Dropbox (DBX 0.63%) went through the classic rise and fall of a Silicon Valley start-up. A decade ago, the company was growing like gangbusters due to its innovative cloud file-sharing and storage services, even getting legendary Apple founder Steve Jobs trying to buy it out for almost $1 billion.

But the start-up world moves on to shiny new objects quickly, and by the late 2010s investors and news outlets stopped covering Dropbox en masse. The disregard for Dropbox has continued since its 2018 initial public opening (IPO). Shares are actually down from its IPO price of $21, even though Dropbox has put up consistent growth in users, revenue, and profits over the last five years.

Here's why I think Wall Street is underestimating Dropbox, making the stock an easy buy for investors today.

Layoffs: Getting efficient or measures of last resort?

Over the last few years, Dropbox has gone through multiple rounds of layoffs. In 2021, it fired 11% of its workforce with another 11% let go in August 2022. The company has gone for round three in 2023, announcing last week it was going to lay off 16% of its staff.

Investors generally take layoffs as a bad sign for a company's growth potential. You could see that last week as shares of Dropbox dropped by around 5% in the days following the news. However, I would look under the hood at this specific case and argue it is actually a positive indicator for Dropbox's financials. First, the company said it met its revenue growth and operating margin guidance for the first quarter, with more details coming out later this month when its full earnings report will be released.

Second, take a look at Dropbox's growth in free cash flow per share after its first round of layoffs in 2021. You can clearly see in the chart below that in 2021 the company's free cash flow per share was just above $1 and has almost doubled to $2.10 over the last 12 months. This tells me the company wasn't hurt when laying off employees, but rather it benefited from it. Once the company absorbs the severance costs of these most recent layoffs, I expect free cash flow per share to continue growing.

DBX Free Cash Flow Per Share Chart

DBX Free Cash Flow Per Share data by YCharts

Long-term growth is indisputable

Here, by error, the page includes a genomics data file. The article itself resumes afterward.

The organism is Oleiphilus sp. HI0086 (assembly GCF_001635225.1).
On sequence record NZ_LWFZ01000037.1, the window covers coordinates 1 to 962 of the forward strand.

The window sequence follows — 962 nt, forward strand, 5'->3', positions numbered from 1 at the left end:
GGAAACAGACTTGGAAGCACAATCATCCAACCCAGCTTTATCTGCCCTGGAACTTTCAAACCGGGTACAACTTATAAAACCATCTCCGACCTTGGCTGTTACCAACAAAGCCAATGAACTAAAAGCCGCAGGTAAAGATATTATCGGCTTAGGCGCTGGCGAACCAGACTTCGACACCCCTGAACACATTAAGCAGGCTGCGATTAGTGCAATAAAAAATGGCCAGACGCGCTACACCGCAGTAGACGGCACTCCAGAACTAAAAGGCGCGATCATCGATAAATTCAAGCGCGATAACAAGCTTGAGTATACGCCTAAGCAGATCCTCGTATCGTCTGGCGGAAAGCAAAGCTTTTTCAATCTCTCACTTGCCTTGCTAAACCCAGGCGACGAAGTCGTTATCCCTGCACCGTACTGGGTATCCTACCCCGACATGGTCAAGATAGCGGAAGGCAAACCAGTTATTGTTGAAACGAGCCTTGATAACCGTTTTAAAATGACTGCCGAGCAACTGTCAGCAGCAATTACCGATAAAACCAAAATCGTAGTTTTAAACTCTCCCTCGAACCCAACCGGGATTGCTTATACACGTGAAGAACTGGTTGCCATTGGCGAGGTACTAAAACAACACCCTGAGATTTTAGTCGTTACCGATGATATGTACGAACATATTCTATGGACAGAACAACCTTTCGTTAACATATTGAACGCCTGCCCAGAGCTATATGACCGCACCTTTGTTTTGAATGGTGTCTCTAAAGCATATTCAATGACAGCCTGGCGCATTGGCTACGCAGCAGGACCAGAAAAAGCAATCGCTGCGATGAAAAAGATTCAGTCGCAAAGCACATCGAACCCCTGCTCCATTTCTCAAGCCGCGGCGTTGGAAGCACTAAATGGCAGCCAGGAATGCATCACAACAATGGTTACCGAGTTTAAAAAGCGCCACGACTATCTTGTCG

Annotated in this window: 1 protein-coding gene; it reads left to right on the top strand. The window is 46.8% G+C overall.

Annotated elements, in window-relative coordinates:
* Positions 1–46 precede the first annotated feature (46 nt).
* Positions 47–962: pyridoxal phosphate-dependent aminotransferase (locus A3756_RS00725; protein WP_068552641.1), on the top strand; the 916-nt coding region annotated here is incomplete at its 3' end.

So what has driven this growth in free cash flow per share? It's simple. Along with trimming its expense structure with fewer employees, Dropbox has consistently grown its paying users and average revenue per user (ARPU), driving consistent top-line revenue growth. At the end of 2022, Dropbox had 17.8 million paying users, up from 12.7 million at the end of 2018. ARPU was $134.53 compared to $119.61 in 2018.

Combine these two metrics and Dropbox's 2022 revenue was $2.3 billion compared to just $1.4 billion in 2018. With total operating expenses barely up over that time period, Dropbox has started generating tons of cash for shareholders each and every year.

With the current round of layoffs, CEO Drew Houston told employees and investors that the company would be taking these cost savings and reinvesting into artificial intelligence (AI) products for its customers. While it is unclear what exact AI tools the company is planning, this can hopefully drive the next leg of growth in paying users. In the letter, Houston said that some of these products will come to market this year. 

Is the stock cheap? Yes.

Since Dropbox's stock hasn't budged since 2018, investors can now buy shares at a significant discount. This year, Dropbox is guiding for $825 million to $855 million in free cash flow that will grow to $1 billion in 2024. Combine this with a consistent buyback program (shares outstanding are down 14.4% in the last three years) and Dropbox's free cash flow per share -- the true driver of shareholder value -- should continue growing at a handsome pace.

As of this writing, Dropbox has a market capitalization of $7.2 billion. This gives the stock a forward price-to-free-cash-flow (P/FCF) ratio of 8.7 based on the low end of the 2023 guidance and a measly 7.2 based on its 2024 goal. For a company that is consistently growing revenue and returning cash to shareholders, a forward P/FCF below 10 feels much too low. This is why I think Dropbox is set up to outperform the market over the next five years and beyond.